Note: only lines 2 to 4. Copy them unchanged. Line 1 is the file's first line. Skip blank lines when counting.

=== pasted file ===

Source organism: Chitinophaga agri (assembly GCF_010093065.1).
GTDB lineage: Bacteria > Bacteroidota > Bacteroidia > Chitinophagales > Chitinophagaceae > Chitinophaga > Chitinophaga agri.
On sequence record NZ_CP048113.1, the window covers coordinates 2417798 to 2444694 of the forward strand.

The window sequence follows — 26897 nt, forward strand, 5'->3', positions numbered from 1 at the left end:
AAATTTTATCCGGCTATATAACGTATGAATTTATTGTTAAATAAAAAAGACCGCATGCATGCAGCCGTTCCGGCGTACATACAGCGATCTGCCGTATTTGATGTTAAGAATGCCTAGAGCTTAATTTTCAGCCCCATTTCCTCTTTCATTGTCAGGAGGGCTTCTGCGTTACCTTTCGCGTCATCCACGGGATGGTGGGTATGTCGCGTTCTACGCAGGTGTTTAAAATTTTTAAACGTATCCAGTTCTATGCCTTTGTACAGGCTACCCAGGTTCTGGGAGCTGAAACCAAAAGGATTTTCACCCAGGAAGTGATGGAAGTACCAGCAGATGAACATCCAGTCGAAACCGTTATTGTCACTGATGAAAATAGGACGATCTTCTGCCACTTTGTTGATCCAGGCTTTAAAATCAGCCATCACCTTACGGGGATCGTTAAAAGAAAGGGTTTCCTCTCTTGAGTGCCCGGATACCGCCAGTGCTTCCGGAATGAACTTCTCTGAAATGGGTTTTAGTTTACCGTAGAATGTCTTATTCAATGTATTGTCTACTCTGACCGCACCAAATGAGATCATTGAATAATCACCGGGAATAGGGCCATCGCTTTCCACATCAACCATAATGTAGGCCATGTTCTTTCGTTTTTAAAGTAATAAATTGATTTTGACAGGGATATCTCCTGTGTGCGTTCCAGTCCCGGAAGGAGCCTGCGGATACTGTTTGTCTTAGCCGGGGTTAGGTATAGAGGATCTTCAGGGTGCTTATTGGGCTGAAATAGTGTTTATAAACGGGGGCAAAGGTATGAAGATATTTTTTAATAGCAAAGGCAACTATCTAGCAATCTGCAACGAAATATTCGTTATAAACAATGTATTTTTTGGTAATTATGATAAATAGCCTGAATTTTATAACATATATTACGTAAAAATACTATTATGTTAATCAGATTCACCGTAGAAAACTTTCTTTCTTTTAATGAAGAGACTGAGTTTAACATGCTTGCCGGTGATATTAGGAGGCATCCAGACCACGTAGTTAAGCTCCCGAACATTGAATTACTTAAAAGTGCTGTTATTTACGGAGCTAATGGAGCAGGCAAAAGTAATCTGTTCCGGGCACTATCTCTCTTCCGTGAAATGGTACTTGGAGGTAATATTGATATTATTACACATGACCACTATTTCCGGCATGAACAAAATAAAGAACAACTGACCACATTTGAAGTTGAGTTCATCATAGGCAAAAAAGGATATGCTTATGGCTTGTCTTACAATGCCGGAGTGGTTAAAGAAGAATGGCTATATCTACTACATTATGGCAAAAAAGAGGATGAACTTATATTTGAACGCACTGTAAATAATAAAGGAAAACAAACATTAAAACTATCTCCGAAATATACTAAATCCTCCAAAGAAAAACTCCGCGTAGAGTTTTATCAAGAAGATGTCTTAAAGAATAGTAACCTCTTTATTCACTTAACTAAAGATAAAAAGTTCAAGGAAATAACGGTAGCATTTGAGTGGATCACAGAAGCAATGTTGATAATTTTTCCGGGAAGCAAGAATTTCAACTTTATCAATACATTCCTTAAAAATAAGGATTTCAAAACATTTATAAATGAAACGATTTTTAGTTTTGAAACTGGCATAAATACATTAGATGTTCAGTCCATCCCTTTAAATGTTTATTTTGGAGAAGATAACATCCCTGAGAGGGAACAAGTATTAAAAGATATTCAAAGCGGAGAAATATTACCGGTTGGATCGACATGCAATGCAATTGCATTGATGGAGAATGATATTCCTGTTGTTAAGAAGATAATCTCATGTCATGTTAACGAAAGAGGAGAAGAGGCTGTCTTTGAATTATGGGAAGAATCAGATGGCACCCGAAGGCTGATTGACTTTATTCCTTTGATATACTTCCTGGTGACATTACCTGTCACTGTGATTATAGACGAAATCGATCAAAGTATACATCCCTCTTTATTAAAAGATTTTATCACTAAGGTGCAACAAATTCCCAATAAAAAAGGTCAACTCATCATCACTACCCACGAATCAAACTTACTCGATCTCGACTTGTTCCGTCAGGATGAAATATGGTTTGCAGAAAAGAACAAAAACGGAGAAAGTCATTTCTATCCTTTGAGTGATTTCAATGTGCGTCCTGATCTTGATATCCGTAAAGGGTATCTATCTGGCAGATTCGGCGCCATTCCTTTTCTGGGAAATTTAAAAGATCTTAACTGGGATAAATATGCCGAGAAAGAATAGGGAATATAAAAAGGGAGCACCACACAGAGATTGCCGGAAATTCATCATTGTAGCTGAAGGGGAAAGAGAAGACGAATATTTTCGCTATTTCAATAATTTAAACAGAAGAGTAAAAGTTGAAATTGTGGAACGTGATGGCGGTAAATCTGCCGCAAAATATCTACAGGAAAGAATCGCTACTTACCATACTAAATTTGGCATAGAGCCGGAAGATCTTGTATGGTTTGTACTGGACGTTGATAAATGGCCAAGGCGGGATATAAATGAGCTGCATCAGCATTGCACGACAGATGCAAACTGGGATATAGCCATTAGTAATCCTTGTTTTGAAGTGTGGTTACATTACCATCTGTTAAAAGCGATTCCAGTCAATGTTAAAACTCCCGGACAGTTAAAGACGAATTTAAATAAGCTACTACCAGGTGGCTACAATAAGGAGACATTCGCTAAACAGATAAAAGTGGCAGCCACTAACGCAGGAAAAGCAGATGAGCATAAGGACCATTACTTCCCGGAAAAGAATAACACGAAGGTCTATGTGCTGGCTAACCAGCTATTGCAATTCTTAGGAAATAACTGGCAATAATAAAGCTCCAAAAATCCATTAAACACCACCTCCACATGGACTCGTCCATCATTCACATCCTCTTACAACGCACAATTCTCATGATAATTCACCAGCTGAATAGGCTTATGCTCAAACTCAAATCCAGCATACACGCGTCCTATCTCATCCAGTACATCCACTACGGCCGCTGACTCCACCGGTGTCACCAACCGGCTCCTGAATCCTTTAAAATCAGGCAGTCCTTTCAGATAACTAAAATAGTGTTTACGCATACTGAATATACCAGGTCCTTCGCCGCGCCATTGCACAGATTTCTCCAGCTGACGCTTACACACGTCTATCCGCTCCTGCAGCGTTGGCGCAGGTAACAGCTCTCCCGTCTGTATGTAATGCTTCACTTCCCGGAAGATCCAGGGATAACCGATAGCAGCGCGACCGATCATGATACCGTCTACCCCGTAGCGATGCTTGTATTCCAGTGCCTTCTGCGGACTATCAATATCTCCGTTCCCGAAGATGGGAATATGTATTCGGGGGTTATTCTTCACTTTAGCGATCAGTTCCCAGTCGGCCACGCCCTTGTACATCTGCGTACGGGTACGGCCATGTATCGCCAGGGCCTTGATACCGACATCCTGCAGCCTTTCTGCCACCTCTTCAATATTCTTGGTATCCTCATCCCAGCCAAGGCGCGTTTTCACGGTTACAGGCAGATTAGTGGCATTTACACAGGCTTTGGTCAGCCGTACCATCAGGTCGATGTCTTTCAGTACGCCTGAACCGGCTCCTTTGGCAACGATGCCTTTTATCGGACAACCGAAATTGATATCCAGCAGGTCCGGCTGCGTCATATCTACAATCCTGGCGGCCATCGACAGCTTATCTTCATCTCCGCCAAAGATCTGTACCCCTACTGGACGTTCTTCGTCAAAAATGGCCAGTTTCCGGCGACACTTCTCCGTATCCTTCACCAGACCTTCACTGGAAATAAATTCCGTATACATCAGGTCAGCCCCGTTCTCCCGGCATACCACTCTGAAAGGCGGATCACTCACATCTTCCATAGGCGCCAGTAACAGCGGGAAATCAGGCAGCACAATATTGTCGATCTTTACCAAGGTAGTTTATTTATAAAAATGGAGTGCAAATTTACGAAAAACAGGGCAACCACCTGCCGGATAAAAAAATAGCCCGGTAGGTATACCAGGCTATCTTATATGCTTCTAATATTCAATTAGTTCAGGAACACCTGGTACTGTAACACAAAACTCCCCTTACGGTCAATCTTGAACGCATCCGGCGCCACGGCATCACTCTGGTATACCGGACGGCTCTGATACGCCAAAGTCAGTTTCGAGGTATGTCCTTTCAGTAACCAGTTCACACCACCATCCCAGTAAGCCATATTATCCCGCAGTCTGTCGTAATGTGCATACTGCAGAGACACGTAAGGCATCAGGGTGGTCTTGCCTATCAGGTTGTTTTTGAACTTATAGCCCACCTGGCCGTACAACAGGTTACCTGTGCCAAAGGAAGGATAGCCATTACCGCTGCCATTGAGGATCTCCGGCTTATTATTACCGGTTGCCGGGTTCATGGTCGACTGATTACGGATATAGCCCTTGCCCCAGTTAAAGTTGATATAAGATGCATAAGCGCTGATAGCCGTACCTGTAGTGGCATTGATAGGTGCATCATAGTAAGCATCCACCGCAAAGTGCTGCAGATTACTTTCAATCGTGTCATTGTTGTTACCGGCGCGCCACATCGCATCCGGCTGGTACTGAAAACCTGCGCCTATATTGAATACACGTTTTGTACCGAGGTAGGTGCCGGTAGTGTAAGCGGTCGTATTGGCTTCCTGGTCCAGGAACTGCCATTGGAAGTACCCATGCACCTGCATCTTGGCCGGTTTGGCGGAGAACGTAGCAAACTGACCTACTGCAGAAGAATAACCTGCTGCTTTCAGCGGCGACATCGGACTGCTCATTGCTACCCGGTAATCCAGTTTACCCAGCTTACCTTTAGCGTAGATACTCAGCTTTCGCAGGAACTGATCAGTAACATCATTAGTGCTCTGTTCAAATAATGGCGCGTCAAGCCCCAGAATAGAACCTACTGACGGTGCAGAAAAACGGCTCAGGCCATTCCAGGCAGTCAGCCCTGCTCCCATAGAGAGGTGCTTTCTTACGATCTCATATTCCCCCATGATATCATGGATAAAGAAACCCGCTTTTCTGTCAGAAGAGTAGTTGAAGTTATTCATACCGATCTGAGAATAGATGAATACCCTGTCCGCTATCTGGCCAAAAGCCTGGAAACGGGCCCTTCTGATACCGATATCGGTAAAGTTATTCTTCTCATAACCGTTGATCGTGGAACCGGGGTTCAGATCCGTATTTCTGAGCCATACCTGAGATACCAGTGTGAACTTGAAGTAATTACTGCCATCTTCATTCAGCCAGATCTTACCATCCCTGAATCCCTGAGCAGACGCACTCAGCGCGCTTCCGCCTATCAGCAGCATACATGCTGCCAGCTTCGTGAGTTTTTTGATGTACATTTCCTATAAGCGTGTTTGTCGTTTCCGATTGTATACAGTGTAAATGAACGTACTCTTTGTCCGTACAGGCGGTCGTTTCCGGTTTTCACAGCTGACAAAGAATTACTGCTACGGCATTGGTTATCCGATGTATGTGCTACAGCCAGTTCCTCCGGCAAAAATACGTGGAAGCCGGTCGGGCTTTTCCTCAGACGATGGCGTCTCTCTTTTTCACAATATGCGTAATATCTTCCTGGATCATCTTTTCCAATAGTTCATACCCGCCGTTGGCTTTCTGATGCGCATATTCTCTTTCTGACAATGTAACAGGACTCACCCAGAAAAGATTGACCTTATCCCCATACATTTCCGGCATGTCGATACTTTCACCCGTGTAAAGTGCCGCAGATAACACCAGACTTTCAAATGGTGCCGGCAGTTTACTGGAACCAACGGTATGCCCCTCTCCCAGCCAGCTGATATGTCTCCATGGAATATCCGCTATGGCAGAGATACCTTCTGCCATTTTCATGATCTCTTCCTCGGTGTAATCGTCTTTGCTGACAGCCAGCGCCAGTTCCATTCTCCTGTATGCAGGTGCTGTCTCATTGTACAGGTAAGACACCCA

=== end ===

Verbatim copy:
GTDB lineage: Bacteria > Bacteroidota > Bacteroidia > Chitinophagales > Chitinophagaceae > Chitinophaga > Chitinophaga agri.
On sequence record NZ_CP048113.1, the window covers coordinates 2417798 to 2444694 of the forward strand.

The window sequence follows — 26897 nt, forward strand, 5'->3', positions numbered from 1 at the left end: